Sunday, 29 January 2012

We need more weird and wacky news

The urinal that gives as good as it gets
Now that it seems to be a given that the future of newspapers shall be online, the circulation - read site hits - wars have begun. The result is that headlines are becoming more sensationalist and faux-outraged than they used to be in their attempts to grab our attention, even on the more respectable broadsheets like the Guardian and the IHT.

Reading an online paper these days can sometimes be like being in a pub full of half-drunk punters and listening to their pet peeves and rants. Tiresome? You bet.

So that's why I visit 'weird news' sites and blogs regularly. They offer a welcome break from all the aggressive and depressing articles to read in the general news sections of the papers.

Take Huffpost Weird News and its story about South Korean activists sending cargoes of socks to their North Korean brothers in hot air balloons in order to help them get through the harsh winter for example, or the post about a Russian scientist who claims that there is a scorpion-like alien on Venus.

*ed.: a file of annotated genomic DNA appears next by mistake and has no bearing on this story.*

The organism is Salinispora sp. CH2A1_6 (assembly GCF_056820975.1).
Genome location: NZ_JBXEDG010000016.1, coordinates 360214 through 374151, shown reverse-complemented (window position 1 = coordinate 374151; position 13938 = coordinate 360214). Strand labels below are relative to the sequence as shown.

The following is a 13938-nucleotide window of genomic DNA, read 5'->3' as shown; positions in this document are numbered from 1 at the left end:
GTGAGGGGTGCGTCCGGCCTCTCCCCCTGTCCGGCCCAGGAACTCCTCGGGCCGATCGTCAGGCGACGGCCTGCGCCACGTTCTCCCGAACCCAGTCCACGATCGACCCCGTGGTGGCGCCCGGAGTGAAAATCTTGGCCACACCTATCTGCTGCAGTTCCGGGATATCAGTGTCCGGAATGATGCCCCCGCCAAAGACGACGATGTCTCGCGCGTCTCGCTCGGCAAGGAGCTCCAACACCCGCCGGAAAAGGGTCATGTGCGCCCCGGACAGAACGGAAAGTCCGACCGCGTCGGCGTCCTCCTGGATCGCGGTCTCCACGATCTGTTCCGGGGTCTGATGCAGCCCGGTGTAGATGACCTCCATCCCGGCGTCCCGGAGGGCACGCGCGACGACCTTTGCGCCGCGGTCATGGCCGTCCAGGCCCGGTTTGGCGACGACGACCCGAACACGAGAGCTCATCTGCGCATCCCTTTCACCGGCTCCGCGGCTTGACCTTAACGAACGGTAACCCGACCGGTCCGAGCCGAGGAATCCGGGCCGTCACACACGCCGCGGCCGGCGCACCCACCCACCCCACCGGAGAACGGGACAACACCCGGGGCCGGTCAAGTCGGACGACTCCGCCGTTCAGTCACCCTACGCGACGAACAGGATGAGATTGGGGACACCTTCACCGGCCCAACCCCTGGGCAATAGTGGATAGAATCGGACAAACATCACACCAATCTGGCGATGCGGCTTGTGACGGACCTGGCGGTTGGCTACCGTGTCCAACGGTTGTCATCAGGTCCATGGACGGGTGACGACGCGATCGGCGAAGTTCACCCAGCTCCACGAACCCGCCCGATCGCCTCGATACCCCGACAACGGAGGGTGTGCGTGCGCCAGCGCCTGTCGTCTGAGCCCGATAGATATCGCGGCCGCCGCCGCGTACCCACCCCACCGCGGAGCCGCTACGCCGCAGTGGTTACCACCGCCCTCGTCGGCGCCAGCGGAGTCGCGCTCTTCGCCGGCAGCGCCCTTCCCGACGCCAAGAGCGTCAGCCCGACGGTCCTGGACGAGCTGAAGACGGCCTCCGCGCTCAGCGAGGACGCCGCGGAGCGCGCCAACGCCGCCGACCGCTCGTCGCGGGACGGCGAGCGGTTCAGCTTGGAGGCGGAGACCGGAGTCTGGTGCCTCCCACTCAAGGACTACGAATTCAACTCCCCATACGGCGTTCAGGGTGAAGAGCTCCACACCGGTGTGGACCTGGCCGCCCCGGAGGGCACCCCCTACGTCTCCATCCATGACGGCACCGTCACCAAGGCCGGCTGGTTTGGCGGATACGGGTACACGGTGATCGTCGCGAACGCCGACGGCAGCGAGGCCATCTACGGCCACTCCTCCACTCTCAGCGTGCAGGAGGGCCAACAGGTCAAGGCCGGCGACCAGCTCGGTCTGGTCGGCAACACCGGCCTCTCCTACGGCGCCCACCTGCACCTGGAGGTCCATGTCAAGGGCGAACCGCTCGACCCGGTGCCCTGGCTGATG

Next up is Stupid, and the story of a woman in St. Louis who robbed a policeman who visited her as a result of a complaint she had filed against her boyfriend. We also learn that two teenagers were arrested after breaking into CNN's Atlanta newsroom to check their Facebook accounts.

French site Orange is also worth a visit from time to time. Current stories include one about a British coffin design company called Crazy Coffin which has satisfied an apparently ever-increasing number of clients who wish to RIP in coffins of various shapes, such as a plane, dancing shoes (dancing shoes?) and a train carriage.

Then there's The Telegraph's Weird News page, with its warning to those dog owners in Hyndburn in Lancashire who like to walk their pets after nightfall. It appears that undercover wardens are now using night vision goggles to identify and fine pet owners who allow their dogs to foul in public places. Meanwhile, a 13-month old Israeli toddler has chewed the head off a poisonous snake, killing it. His mother was apparently preparing his milk at the time. Maybe she will prepare it earlier from now on to satisfy her son's healthy appetite?

None of these stories are of any real significance whatsoever of course. But that's precisely why I read them. Yes, I am aware of the latest news from the murderous Syrian conflict, yes, I do keep abreast of the latest developments in the Labour party's struggles to gain credibility on economic issues, and yes, I am most certainly aware of the current Eurozone crisis and the real risk of Greek default.